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Autobiography of Five Ideas

Autobiography of Five Ideas

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Published by Tom Slattery
An essay on the formation of ideas. The early stages of five new and original ideas the author had are remembered as best he could decades later. They range from whistling bottles to physics research.
An essay on the formation of ideas. The early stages of five new and original ideas the author had are remembered as best he could decades later. They range from whistling bottles to physics research.

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Published by: Tom Slattery on Apr 11, 2008
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09/27/2012

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Autobiography of Five IdeasBy Tom Slattery
This composition is compiled from five email letters to my friend Richard. He had begun a discussion on the value of ignorance. I had countered with a play on a truism,"We do not know what we do not know."The real meaning beyond the truism was that prior to something being invented,discovered, or created we humans do not know about it. We just don't know. We don'tknow what may be out there in the realm of things to be known. Before it is known, we just don't know.There is an exception, though. For a fleeting instant at the moment of discovery,invention, or creation we know what we don't know. And after that instant goes by werealize that we now know what we did not know before.As that instant lingers before fading into the past tense, we realize that we nowknow what we did not know a fleeting instant prior to that. We cannot avoid theknowledge that during that fleeting instant our mind had reached into the realm of what itdid not know, what humans did not know, and knew something that it did not know.Into that individual's life, and in the collective knowledge of humanity, there hadcome a fleeting moment when he or she, and eventually all of the rest of us, had knownwhat he or she did not know. New ideas come constantly to us. Some of us may or may not have more newideas than others of us. Some of us do seem, however, to have more of those profoundnew ideas that radically alter concepts and perceptions and bring about great changes inhow we live and how we understand nature and ourselves, the Edisons, Newtons, or Einsteins among us.Whether these notable minds were just lucky and were just in the right place atthe right time to grasp a new idea probably cannot be known. But the mysterious processes generating new ideas could possibly be studied.And in that light, I have been fortunate enough over the years to have had severalmemorable new ideas. And their being ever so slightly significant is what made them"memorable" enough for me to remember. Otherwise they would have been lost in theconstant flow of new ideas that go through all of our brains, possibly even while we aresleeping.The order of these new ideas will not be chronological. I present them here in theorder of the email letters that I exchanged with Richard.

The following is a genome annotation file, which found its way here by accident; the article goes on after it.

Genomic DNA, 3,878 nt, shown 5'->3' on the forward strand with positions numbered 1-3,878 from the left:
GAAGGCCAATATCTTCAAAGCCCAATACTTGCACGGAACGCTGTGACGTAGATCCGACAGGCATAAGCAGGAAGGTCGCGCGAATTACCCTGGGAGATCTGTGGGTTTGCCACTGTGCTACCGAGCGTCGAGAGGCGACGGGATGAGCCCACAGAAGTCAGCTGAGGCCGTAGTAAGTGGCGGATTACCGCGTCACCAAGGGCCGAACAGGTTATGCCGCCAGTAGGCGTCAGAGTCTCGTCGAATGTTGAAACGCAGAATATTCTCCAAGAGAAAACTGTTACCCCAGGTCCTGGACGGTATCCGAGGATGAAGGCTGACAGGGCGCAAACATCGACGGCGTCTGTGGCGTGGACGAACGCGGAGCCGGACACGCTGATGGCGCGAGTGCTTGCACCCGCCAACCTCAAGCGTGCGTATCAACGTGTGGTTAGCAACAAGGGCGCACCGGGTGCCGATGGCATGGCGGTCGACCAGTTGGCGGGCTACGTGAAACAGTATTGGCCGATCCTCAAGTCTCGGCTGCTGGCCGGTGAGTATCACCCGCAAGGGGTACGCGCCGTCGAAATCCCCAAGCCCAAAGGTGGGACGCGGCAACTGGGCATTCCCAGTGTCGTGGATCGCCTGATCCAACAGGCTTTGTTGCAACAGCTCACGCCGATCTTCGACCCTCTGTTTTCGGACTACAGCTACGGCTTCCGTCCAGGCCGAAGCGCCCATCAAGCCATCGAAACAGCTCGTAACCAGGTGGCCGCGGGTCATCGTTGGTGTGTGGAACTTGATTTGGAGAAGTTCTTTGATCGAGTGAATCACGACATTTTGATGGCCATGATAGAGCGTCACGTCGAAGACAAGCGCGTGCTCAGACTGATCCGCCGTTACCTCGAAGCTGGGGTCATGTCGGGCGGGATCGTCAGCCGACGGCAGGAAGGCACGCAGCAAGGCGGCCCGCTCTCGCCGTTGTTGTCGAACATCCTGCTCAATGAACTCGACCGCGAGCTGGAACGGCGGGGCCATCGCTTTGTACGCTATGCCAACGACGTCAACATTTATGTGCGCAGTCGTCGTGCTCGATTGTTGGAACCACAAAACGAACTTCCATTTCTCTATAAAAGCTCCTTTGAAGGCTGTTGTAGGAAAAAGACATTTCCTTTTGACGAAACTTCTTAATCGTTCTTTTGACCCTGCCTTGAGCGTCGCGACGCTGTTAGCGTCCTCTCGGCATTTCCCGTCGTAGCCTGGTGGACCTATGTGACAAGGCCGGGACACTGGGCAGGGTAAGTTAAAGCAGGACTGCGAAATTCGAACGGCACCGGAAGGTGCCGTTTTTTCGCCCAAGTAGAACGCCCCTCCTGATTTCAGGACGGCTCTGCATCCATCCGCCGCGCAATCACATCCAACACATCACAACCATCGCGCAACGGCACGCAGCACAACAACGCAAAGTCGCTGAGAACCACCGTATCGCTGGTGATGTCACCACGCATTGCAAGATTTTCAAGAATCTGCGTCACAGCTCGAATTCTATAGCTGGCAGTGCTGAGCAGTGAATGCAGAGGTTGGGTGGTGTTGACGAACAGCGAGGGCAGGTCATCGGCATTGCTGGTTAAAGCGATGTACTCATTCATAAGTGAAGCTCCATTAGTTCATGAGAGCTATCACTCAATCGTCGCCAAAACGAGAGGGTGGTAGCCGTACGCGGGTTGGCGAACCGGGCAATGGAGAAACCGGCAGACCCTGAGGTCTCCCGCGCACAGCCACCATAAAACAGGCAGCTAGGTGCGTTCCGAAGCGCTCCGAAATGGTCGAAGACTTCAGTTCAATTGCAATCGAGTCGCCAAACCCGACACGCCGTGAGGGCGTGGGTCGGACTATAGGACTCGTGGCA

I begin with the "Whistling Bottle" idea because it was published, thus allowingme to remember it. It has an illustration for the reader to more easily grasp not only theidea itself but some of the processes involved in the formation of the idea.
WHISTLING BOTTLES 
By Tom Slattery
From:
"Readers Write" Column
 EastWest Journal 
(later renamed:
 Natural Health
)
,
August 1978
,
page 82Fifteen-hundred to two thousand years ago
,
people living along the coast of Perumade a strange-looking ceramic bottle